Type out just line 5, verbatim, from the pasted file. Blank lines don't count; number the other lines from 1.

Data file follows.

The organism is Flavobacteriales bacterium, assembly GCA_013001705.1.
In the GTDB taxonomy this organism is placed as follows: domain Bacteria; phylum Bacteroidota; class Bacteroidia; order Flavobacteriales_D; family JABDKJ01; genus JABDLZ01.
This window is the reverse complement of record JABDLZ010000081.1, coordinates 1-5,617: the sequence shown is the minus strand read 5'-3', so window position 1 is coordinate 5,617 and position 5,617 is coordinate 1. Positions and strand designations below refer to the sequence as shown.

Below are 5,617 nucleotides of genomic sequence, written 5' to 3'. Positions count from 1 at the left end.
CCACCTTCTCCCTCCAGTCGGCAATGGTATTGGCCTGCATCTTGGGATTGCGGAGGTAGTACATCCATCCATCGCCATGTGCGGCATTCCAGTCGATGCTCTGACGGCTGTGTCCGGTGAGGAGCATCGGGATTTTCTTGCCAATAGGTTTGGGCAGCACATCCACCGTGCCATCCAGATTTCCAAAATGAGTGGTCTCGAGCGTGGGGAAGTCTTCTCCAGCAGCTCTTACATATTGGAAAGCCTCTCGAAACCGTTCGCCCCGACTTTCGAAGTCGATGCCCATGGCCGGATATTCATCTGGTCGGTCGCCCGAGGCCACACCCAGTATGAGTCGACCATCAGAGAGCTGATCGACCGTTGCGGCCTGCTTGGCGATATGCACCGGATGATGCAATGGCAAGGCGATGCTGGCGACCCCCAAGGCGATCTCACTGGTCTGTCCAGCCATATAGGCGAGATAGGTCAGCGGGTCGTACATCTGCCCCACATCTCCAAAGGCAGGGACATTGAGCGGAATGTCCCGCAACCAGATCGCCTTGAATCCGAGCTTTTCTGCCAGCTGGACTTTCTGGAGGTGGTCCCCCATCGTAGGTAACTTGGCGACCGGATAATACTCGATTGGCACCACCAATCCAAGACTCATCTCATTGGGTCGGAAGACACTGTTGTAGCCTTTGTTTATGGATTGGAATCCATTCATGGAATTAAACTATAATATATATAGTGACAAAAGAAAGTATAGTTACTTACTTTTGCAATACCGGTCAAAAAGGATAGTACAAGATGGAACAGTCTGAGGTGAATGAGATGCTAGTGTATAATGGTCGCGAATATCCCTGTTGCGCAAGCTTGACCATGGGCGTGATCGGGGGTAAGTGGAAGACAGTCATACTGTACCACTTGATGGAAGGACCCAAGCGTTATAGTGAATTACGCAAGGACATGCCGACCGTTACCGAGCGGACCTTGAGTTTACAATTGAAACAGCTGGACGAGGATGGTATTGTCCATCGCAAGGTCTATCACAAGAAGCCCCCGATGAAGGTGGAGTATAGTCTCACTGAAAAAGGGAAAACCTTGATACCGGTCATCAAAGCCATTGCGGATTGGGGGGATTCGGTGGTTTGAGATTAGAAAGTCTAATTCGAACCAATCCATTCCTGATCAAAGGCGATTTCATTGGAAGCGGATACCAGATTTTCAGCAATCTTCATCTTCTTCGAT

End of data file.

CCACCTTCTCCCTCCAGTCGGCAATGGTATTGGCCTGCATCTTGGGATTGCGGAGGTAGTACATCCATCCATCGCCATGTGCGGCATTCCAGTCGATGCTCTGACGGCTGTGTCCGGTGAGGAGCATCGGGATTTTCTTGCCAATAGGTTTGGGCAGCACATCCACCGTGCCATCCAGATTTCCAAAATGAGTGGTCTCGAGCGTGGGGAAGTCTTCTCCAGCAGCTCTTACATATTGGAAAGCCTCTCGAAACCGTTCGCCCCGACTTTCGAAGTCGATGCCCATGGCCGGATATTCATCTGGTCGGTCGCCCGAGGCCACACCCAGTATGAGTCGACCATCAGAGAGCTGATCGACCGTTGCGGCCTGCTTGGCGATATGCACCGGATGATGCAATGGCAAGGCGATGCTGGCGACCCCCAAGGCGATCTCACTGGTCTGTCCAGCCATATAGGCGAGATAGGTCAGCGGGTCGTACATCTGCCCCACATCTCCAAAGGCAGGGACATTGAGCGGAATGTCCCGCAACCAGATCGCCTTGAATCCGAGCTTTTCTGCCAGCTGGACTTTCTGGAGGTGGTCCCCCATCGTAGGTAACTTGGCGACCGGATAATACTCGATTGGCACCACCAATCCAAGACTCATCTCATTGGGTCGGAAGACACTGTTGTAGCCTTTGTTTATGGATTGGAATCCATTCATGGAATTAAACTATAATATATATAGTGACAAAAGAAAGTATAGTTACTTACTTTTGCAATACCGGTCAAAAAGGATAGTACAAGATGGAACAGTCTGAGGTGAATGAGATGCTAGTGTATAATGGTCGCGAATATCCCTGTTGCGCAAGCTTGACCATGGGCGTGATCGGGGGTAAGTGGAAGACAGTCATACTGTACCACTTGATGGAAGGACCCAAGCGTTATAGTGAATTACGCAAGGACATGCCGACCGTTACCGAGCGGACCTTGAGTTTACAATTGAAACAGCTGGACGAGGATGGTATTGTCCATCGCAAGGTCTATCACAAGAAGCCCCCGATGAAGGTGGAGTATAGTCTCACTGAAAAAGGGAAAACCTTGATACCGGTCATCAAAGCCATTGCGGATTGGGGGGATTCGGTGGTTTGAGATTAGAAAGTCTAATTCGAACCAATCCATTCCTGATCAAAGGCGATTTCATTGGAAGCGGATACCAGATTTTCAGCAATCTTCATCTTCTTCGAT